We’ve all been told that “life is about the journey more than the actual end result”. But the reason I think many of us fail to find joy along that journey is because we don’t actually sit down and decide if that journey is right for us. We get excited about achieving the goal without questioning what it will take to achieve it…and if we enjoy that kind of hard work.

The people who rise to the top of the corporate ladder, love the long hours and the pressure it takes to get there. The people who have a loving relationship with their spouse and children are people who value spending time with family over making extra money. The people who write novel after novel are people who love spending hours alone in front of the computer.

So, if we find ourself hating the circumstances of our lives, the question we need to ask ourselves is, “are we up for the struggle?” Or, I prefer to ask, will I enjoy the lifestyle?

Back when I was getting certified for Pilates, my teacher asked all of us a very important question: “Do you want to be a Pilates instructor or a Pilates enthusiast?”. Well, we were there to get certified so obviously we all wanted to be Pilates Instructors! He questioned us further…”what will your life look like? How often do you think you’ll actually get to do Pilates?”

I can tell you the answer to that. For the past 15 years I have probably spent as much time in the car driving to studios, gyms, people’s homes, etc as I have spent actually teaching. AND…aside from the classes I teach at the gym, I only manage to fit in a few Pilates exercises a day. In fact, there are plenty of videos on-line that are designed specifically for instructors because they only have 15 minutes to work out between clients! (whereas the enthusiasts, come take class with me at least 3 times a week!) And, I’ve also had to work with people in acute pain, debilitating injuries… and many with challenging personalities.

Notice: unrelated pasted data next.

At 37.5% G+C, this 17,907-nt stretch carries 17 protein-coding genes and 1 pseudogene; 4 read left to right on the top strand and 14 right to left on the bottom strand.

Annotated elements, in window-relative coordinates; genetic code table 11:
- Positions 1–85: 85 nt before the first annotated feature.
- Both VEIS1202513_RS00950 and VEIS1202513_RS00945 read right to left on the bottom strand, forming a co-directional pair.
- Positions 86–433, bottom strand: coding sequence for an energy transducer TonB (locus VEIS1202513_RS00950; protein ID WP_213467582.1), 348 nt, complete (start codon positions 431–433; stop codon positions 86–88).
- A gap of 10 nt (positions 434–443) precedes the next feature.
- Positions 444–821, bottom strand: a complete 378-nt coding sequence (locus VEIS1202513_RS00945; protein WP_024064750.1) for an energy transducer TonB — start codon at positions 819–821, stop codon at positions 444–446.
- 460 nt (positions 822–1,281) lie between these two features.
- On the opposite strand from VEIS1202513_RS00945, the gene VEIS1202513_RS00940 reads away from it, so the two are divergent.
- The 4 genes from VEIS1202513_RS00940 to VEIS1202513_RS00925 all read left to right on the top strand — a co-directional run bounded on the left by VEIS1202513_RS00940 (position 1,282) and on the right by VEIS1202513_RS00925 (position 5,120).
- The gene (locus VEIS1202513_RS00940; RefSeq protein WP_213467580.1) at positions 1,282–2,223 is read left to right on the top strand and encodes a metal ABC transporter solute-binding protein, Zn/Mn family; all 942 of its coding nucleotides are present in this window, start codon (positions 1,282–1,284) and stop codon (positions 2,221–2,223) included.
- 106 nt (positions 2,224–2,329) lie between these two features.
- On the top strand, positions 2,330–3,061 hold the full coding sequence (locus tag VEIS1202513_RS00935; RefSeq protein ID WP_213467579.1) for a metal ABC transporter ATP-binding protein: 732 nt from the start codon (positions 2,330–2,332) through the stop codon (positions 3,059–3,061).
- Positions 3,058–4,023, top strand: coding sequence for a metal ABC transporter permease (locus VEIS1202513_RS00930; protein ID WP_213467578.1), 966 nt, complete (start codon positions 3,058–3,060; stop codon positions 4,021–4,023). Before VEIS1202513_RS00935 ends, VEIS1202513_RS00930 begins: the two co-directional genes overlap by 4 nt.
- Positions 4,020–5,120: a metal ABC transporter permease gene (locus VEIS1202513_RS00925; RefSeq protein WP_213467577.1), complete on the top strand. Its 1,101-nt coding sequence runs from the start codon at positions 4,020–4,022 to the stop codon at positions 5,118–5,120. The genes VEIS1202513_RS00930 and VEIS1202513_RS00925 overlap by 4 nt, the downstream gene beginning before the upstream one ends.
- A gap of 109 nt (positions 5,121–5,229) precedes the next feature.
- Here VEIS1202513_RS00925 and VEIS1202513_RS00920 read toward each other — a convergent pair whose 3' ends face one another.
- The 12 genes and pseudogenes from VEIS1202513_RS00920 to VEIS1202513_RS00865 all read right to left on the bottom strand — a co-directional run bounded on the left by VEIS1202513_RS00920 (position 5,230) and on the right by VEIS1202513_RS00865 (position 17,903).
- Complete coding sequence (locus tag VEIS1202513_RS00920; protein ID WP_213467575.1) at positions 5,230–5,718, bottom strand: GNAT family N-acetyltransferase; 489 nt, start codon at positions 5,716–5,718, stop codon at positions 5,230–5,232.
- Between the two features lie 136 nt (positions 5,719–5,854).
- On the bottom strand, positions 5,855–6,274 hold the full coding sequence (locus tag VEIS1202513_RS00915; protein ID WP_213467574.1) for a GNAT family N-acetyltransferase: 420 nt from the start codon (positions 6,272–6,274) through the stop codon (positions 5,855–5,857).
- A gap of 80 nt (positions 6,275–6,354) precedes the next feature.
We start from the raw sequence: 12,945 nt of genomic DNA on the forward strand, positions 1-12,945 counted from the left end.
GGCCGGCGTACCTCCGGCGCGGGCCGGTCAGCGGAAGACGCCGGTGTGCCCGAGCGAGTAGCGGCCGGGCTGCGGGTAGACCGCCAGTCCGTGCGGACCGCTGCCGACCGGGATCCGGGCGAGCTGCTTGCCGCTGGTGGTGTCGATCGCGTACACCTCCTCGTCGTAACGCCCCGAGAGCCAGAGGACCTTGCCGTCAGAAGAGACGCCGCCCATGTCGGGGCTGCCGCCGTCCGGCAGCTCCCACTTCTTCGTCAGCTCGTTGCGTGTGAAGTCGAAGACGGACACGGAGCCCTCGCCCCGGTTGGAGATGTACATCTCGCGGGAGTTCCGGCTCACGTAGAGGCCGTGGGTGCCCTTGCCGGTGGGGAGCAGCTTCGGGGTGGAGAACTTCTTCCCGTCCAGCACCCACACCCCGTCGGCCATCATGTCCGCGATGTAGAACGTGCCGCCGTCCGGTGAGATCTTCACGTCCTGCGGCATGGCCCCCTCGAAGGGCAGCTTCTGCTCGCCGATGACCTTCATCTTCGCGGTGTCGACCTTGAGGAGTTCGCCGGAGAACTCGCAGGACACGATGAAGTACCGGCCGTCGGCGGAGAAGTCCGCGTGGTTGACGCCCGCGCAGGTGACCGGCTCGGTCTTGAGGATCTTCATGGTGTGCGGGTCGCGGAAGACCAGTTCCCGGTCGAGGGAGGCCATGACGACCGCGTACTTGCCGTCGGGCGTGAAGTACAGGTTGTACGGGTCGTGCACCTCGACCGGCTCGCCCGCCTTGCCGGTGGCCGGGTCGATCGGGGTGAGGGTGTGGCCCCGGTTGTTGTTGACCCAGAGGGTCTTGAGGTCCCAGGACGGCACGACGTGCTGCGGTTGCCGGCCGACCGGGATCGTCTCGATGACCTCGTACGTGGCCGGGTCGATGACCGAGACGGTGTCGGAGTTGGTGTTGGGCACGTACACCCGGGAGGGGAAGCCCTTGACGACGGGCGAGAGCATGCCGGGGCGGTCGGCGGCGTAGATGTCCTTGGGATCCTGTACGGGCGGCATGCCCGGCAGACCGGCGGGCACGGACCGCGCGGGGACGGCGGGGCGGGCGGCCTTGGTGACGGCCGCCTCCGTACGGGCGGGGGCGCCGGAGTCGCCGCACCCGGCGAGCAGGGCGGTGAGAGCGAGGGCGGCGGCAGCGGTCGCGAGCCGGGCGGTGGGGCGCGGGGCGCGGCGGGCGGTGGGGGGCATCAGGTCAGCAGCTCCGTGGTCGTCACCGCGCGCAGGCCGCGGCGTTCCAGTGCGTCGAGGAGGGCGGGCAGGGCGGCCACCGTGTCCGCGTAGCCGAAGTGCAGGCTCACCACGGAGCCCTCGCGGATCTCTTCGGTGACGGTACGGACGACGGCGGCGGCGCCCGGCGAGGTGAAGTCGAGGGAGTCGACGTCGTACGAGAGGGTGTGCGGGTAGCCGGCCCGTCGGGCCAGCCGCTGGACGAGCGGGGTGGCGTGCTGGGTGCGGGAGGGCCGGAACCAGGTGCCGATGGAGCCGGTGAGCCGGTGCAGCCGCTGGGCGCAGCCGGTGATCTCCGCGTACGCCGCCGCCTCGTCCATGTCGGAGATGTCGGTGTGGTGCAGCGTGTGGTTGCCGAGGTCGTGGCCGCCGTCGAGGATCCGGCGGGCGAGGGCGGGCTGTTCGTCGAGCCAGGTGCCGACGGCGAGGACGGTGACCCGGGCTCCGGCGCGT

So, if I didn’t like driving, I’d be miserable and probably fairly angry. If I wanted every day to be 9 – 5, structured, and secure, I’d be a nervous wreck. If I only wanted to work with super fit and easy going people, I couldn’t make ends meet without another job.

The question then has to be, am I up for the challenges this lifestyle will give me?

If you want to be an actor, you will likely have to work as a waiter or caterer in order to keep your days free for auditions. You will also have to make enough money to be in class, hire a coach when needed, and do a lot of acting for free. (auditions) And then when you do book a job, you will then have to memorize lines, wake up for early call times, and deal with a multitude of inflated egos. If you become famous then you will be stared at in public, be photographed without your knowing, and answer the same questions over and over at all the press junkets to promote your current project.

That will be your lifestyle.

If you want to run a nightclub, you will have to like late nights, drunk people, loud music and flaky employees.

If you want to be in a band, you will have to practice for hours on your own, practice even more hours with the band, work nights and weekends, and lug your gear from gig to gig.

If you want to lose 100 pounds, you will have to change your lifestyle entirely starting with the food you eat. (And changing our diets is by far the most challenging part of losing weight.)

The fact is, you WILL face challenges. Obstacles WILL arise. So don’t turn yourself into yet another obstacle by complaining about the path along the way. If you can’t embrace the lifestyle (i.e. the challenges you will face) take a good look at that goal. Because yes, achieving it will likely feel awesome. BUT, with that achievement comes the work to get there. And if you can’t enjoy the work, you won’t put in the energy needed to actually succeed.

But, if you choose wisely, the obstacles, the struggles, the ‘work’…won’t feel like work at all. It will be just part of the journey.

If you want help with this, get in touch and we’ll go to work!

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